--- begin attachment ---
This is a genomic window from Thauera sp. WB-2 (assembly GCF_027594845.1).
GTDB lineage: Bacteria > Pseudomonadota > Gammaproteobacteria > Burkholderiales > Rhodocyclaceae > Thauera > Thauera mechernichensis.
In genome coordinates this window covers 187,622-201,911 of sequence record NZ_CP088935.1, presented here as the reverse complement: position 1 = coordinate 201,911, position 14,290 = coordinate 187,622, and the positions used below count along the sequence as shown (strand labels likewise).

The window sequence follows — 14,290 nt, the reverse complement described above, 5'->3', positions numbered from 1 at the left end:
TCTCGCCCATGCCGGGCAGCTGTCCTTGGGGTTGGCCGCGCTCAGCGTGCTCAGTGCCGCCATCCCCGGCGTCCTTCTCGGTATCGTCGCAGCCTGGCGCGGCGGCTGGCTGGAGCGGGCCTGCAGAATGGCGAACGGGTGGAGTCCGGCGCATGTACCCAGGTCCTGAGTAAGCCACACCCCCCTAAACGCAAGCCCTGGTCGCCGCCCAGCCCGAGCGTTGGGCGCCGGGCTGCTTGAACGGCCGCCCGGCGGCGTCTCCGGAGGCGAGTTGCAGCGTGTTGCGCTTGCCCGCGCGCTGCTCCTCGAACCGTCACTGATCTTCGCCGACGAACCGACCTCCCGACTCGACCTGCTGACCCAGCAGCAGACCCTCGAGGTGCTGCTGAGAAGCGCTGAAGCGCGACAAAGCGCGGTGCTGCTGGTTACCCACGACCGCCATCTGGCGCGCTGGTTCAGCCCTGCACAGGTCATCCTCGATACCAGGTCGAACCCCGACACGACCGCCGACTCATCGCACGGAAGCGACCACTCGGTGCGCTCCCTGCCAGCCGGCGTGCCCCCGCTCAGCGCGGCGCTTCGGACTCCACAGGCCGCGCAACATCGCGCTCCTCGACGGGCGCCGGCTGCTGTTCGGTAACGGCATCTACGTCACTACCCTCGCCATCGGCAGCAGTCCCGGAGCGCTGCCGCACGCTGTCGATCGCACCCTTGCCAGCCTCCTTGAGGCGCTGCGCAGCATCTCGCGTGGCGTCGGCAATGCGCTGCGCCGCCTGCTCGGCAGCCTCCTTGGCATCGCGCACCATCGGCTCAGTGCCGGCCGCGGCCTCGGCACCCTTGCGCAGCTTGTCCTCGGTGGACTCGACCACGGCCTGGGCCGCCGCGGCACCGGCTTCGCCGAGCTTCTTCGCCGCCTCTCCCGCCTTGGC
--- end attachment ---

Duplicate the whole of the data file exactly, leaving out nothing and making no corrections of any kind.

This is a genomic window from Thauera sp. WB-2 (assembly GCF_027594845.1).
GTDB lineage: Bacteria > Pseudomonadota > Gammaproteobacteria > Burkholderiales > Rhodocyclaceae > Thauera > Thauera mechernichensis.
In genome coordinates this window covers 187,622-201,911 of sequence record NZ_CP088935.1, presented here as the reverse complement: position 1 = coordinate 201,911, position 14,290 = coordinate 187,622, and the positions used below count along the sequence as shown (strand labels likewise).

The window sequence follows — 14,290 nt, the reverse complement described above, 5'->3', positions numbered from 1 at the left end:
TCTCGCCCATGCCGGGCAGCTGTCCTTGGGGTTGGCCGCGCTCAGCGTGCTCAGTGCCGCCATCCCCGGCGTCCTTCTCGGTATCGTCGCAGCCTGGCGCGGCGGCTGGCTGGAGCGGGCCTGCAGAATGGCGAACGGGTGGAGTCCGGCGCATGTACCCAGGTCCTGAGTAAGCCACACCCCCCTAAACGCAAGCCCTGGTCGCCGCCCAGCCCGAGCGTTGGGCGCCGGGCTGCTTGAACGGCCGCCCGGCGGCGTCTCCGGAGGCGAGTTGCAGCGTGTTGCGCTTGCCCGCGCGCTGCTCCTCGAACCGTCACTGATCTTCGCCGACGAACCGACCTCCCGACTCGACCTGCTGACCCAGCAGCAGACCCTCGAGGTGCTGCTGAGAAGCGCTGAAGCGCGACAAAGCGCGGTGCTGCTGGTTACCCACGACCGCCATCTGGCGCGCTGGTTCAGCCCTGCACAGGTCATCCTCGATACCAGGTCGAACCCCGACACGACCGCCGACTCATCGCACGGAAGCGACCACTCGGTGCGCTCCCTGCCAGCCGGCGTGCCCCCGCTCAGCGCGGCGCTTCGGACTCCACAGGCCGCGCAACATCGCGCTCCTCGACGGGCGCCGGCTGCTGTTCGGTAACGGCATCTACGTCACTACCCTCGCCATCGGCAGCAGTCCCGGAGCGCTGCCGCACGCTGTCGATCGCACCCTTGCCAGCCTCCTTGAGGCGCTGCGCAGCATCTCGCGTGGCGTCGGCAATGCGCTGCGCCGCCTGCTCGGCAGCCTCCTTGGCATCGCGCACCATCGGCTCAGTGCCGGCCGCGGCCTCGGCACCCTTGCGCAGCTTGTCCTCGGTGGACTCGACCACGGCCTGGGCCGCCGCGGCACCGGCTTCGCCGAGCTTCTTCGCCGCCTCTCCCGCCTTGGC